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All Things Porsche



  • Hello all. I need some help please. I just purchased a 99 911 and it is in good shape for a 99 with 93k on it. I had to have new tires done and a few minor things but over all the car is in VGC. I want to know if there is anything I can do to avoid the major repair that I saw mentioned in another forum where the engine gets destroyed. I can not remember what that repair was but it sounded pretty serious and I would not be happy if I had to replace a whole engine. Anyway,is there anything I can do to avoid that major event in a bad engine?

    The real reason I am looking for help is the dealer I purchased from (small exotic car dealer) told me that his wife dropped a soda on the floor and it blew out the DME (?) computer under the seat? I am drying out the water that is under the seat and I think the real reason is the drains under the trunk in front of the firewall were clogged and the water was runing in and down through the stearing column opening. I cleared drains and think I resolved the issue. I had to take the seat out and turn up the carpet to dry with a heater. AARGH)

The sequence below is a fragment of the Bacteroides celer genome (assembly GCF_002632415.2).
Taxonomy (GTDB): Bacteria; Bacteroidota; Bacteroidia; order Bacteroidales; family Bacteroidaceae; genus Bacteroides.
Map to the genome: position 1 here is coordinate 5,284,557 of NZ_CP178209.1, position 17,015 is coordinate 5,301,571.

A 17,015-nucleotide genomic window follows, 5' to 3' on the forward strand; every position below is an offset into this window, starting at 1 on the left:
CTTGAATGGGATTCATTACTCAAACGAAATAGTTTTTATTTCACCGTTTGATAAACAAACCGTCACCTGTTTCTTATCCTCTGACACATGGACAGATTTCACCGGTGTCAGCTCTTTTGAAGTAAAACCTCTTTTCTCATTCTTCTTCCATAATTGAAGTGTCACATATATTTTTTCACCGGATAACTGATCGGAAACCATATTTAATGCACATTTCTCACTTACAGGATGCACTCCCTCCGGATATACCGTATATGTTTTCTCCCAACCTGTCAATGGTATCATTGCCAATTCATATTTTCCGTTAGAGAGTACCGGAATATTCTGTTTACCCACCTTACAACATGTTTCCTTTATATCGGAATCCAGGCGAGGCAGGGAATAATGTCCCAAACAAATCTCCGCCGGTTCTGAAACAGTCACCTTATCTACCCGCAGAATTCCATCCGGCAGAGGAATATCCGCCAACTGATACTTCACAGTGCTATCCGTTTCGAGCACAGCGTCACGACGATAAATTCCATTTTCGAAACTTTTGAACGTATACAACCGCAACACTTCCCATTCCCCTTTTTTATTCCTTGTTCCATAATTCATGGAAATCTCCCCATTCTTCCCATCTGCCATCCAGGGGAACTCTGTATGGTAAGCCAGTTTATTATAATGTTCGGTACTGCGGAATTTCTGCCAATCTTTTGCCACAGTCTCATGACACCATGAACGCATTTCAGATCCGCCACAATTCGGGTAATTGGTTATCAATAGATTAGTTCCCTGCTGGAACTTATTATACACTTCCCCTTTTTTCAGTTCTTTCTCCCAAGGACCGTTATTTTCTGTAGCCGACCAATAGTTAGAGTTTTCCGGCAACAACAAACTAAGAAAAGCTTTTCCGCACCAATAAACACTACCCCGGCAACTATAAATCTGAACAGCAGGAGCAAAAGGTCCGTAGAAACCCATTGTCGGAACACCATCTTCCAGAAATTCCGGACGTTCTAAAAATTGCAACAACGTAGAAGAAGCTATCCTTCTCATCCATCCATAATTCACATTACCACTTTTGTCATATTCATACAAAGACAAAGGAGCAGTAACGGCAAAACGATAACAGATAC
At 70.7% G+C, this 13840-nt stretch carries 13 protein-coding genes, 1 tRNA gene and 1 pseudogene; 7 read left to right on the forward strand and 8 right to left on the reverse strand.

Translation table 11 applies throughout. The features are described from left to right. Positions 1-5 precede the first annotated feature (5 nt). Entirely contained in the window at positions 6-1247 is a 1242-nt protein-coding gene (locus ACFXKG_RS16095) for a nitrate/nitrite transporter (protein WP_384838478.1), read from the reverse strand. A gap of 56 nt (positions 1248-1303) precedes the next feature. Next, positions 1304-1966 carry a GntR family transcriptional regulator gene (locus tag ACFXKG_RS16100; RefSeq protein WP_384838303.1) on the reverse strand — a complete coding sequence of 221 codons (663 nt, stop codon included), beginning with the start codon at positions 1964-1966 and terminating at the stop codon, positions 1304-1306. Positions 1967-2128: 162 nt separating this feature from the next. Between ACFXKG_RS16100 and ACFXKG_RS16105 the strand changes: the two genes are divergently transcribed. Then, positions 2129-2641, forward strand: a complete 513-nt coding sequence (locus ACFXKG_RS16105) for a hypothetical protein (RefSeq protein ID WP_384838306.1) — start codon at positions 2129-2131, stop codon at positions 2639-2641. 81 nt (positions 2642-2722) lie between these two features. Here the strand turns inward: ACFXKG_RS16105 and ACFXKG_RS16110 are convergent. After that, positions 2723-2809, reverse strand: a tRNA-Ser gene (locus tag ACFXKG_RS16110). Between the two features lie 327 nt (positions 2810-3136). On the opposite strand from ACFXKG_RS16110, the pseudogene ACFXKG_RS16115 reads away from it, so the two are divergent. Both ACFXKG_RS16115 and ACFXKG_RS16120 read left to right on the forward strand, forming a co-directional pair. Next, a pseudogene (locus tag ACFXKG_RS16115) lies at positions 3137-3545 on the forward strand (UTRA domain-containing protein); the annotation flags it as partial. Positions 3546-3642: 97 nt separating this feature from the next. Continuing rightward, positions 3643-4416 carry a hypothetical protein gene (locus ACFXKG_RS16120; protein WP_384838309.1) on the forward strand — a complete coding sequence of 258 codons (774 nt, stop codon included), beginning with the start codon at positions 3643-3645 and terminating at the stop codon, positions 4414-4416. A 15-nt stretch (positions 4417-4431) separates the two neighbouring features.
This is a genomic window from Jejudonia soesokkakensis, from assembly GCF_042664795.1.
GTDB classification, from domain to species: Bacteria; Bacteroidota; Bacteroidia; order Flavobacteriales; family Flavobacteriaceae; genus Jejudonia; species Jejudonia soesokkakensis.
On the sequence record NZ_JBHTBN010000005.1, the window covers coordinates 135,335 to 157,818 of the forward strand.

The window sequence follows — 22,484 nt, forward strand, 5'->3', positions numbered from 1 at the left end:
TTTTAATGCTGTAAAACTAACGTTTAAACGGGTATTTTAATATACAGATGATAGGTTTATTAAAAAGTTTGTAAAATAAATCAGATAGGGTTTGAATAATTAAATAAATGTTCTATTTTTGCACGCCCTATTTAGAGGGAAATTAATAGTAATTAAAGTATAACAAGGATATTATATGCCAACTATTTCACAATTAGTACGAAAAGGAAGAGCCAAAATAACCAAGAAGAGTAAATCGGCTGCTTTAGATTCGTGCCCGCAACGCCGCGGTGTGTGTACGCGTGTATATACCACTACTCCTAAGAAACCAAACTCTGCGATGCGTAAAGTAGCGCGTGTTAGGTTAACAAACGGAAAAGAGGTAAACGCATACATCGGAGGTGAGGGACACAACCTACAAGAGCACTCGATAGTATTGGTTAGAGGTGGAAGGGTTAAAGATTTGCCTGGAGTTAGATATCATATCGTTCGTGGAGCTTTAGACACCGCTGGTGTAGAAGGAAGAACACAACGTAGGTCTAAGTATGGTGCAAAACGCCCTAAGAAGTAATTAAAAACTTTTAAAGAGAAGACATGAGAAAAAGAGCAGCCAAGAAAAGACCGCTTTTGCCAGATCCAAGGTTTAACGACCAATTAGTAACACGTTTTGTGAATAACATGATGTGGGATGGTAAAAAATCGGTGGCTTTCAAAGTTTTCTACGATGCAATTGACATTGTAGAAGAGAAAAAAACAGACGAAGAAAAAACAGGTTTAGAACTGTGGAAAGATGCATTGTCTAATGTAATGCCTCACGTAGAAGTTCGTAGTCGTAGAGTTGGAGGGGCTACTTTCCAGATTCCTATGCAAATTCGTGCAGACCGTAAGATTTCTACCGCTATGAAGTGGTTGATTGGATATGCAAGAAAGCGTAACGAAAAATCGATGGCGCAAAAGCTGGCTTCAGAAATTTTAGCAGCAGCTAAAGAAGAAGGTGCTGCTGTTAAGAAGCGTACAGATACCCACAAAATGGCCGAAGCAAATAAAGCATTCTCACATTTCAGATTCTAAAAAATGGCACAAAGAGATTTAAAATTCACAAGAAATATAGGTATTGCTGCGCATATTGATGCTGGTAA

I found out that they had to replace the computer under the seat as well as the one in the back somewhere and the key fob chip (or the whole key fob) The car runs as the chip matches the new computer just fine however the key fob will not operate and open the power locks. Additionally, I am told by the dealer that I can not replace the key which runs the engine and the doors etc. I fear losing a key and having to replace all of the parts mentioned above. BTW.. the dealer bought the new computers and matching chip (key fob) from a used porsche parts place in Oklahoma. I have the VIN number from the Porshce (2000 911) that the computer and DME key chip, came from but the dealer can stil not program the key to open the doors.